Israel Beiteinu promotes rival anti-NGO bill

Kirschenbaum's bill would levy tax on donations from foreign gov'ts to Israeli NGOs; MK queries PM's opposition to inquiry into contributions.

By
November 8, 2011 18:45
4 minute read.
Faina Kirschenbaum

Faina Kirschenbaum 311. (photo credit: Marc Israel Sellem)

A proposed bill that would limit the ability of foreign governments and international organizations to contribute to Israeli NGOs is coming under fire from both left-wing groups and Israel Beitenu MK Faina Kirschenbaum.

Kirschenbaum slammed Prime Minister Binyamin Netanyahu on Tuesday for supporting the bill by Likud MK Ofir Akunis over her own legislation.

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Akunis has proposed legislation that would ban foreign governments or international organizations, such as the UN, from donating over NIS 20,000 to political NGOs that seek to influence Israeli policy.

According to Channel 2 News, Netanyahu plans to support the proposal when it is brought to a vote in the Ministerial Committee on Legislation on Sunday.

A similar bill, proposed by Kirschenbaum, will also be brought to the ministerial committee.

However, her bill would levy a 45 percent tax on donations from foreign governments to any NGO in Israel, as opposed to banning contributions. An exception would be made for NGO activities that are supported by government ministries.



“I don’t know why Netanyahu supported Akunis’s bill over mine. He might not even be aware that my bill exists,” Kirschenbaum pointed out. However, she said that the real question should be: “Why doesn’t Netanyahu support a parliamentary committee of inquiry?” In July, Netanyahu voiced opposition to Kirschenbaum’s bill to probe left-wing NGOs, a move that Israel Beiteinu leader Foreign Minister Avigdor Lieberman called “grotesque.”

“An inquiry committee is much saner and less severe than Akunis’s proposal,” Kirschenbaum said.

“I agree with Akunis that foreign governments should not be allowed to influence Israeli policies,” Kirschenbaum explained, “but my law is much more practical.”

According to the Israel Beiteinu MK, Akunis’s bill will be impossible to implement, because “political NGO” has no clear definition.

“Are human rights organizations political?” she asked, adding that her bill will allow the government to use the 45 percent tax for its own needs, “which could help fund new social policies.”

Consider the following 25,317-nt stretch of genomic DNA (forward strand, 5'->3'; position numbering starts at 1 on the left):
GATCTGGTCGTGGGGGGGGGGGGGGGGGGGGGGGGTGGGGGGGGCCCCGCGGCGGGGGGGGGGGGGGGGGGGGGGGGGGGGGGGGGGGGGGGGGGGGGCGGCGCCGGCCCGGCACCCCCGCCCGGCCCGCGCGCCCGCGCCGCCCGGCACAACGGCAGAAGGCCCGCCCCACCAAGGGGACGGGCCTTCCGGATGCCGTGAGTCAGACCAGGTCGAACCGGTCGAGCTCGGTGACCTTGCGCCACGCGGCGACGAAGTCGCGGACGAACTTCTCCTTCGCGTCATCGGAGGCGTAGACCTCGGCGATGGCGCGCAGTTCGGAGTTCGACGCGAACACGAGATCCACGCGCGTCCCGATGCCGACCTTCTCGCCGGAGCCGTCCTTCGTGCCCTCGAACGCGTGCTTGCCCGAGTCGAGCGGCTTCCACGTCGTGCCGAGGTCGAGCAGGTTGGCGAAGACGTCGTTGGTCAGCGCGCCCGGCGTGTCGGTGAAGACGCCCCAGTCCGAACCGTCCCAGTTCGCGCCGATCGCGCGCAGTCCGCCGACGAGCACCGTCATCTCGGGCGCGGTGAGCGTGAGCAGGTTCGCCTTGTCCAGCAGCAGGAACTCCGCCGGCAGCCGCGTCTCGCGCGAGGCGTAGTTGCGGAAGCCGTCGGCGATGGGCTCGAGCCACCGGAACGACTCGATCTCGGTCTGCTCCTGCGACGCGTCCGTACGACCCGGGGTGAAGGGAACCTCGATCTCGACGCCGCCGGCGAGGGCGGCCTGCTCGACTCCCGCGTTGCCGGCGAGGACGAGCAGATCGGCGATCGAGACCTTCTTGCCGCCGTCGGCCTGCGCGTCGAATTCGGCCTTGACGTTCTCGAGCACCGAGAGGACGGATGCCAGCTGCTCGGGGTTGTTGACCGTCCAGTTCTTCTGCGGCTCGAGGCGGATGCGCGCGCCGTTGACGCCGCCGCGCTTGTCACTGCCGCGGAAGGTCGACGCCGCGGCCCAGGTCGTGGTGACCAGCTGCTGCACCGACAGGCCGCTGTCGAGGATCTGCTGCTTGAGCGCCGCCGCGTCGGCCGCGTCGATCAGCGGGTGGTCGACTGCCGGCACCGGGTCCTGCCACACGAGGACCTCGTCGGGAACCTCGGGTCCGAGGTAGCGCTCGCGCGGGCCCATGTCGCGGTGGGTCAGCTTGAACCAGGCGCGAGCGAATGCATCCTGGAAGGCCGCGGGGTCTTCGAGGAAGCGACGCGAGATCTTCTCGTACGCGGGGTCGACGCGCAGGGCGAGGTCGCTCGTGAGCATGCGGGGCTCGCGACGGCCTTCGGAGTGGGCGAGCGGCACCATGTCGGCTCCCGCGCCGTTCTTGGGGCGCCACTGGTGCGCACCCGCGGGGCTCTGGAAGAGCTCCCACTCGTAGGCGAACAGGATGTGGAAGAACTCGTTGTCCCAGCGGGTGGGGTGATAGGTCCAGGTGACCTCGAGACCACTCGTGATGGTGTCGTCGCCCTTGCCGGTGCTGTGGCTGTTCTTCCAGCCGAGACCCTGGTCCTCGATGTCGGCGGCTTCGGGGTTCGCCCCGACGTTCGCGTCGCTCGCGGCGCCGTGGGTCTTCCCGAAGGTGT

“I just hope that Netanyahu isn’t supporting Akunis’s bill to make up for giving up on [West Bank] outposts, but that’s a matter of internal Likud politics,” Kirschenbaum added.

Meanwhile, leaders of prominent left-wing Israeli NGOs said the bill would deal a potentially crippling blow to their work in the country.

“The effect of this legislation would be the closure of all of these civil organizations,” said Haim Ehrlich, director of the left-wing organization “Yesh Din.”

Ehrlich spoke at a press conference held at the offices of Physicians for Human Rights Israel in Jaffa on Tuesday, where he was joined by officials from PHR-Israel as well as the NGOs “Gisha,” “Israeli Children,” the Movement for Progressive Judaism and the Public Committee Against Torture in Israel.

According to a statement read at the beginning of the press conference, those NGOs in attendance are joined in their criticism by dozens of left-wing Israeli NGOs.

Sari Bashi, the director of Gisha, said that “European governments fund battered women’s shelters, universities, research institutions and other positive organizations in Israel.

This is not an attempt to thwart foreign influence on the State of Israel, this is an attempt to silence people.”

Bashi said that the amount of contributions that comes from foreign governments varies with each NGO, but that Gisha, for instance, receives around half of its donations from such bodies or from foreign organizations supported by foreign governments. She said that the move would probably only affect left-wing NGOs, in that right-wing NGOs get their funding mainly from private donations and not from any foreign governments.

At the press conference, the NGOs also called for the Israeli government to take stronger action against what they said is a worsening climate of violence and incitement against left-wing activists, citing recent “price-tag” operations taking against such activists, which they said are drawing encouragement from bills such as this one.

On Tuesday, Rabbi Gilad Kariv of the Israeli Union for Progressive Judaism asserted that the parliamentarians supporting such bills aren’t concerned about the sources of funding for NGOs, rather “the very activities of these organizations.

Anyone who is worried about the future of Israeli democracy needs to understand the extent of the parliamentary campaign of incitement being directed against these organizations.”

Kariv said that he also believes that such legislation “isn’t directed only at any particular organization, but also at tens of thousands if not hundreds of thousands of Israelis who benefit from the assistance in health, education, legal assistance [given by these organizations].”


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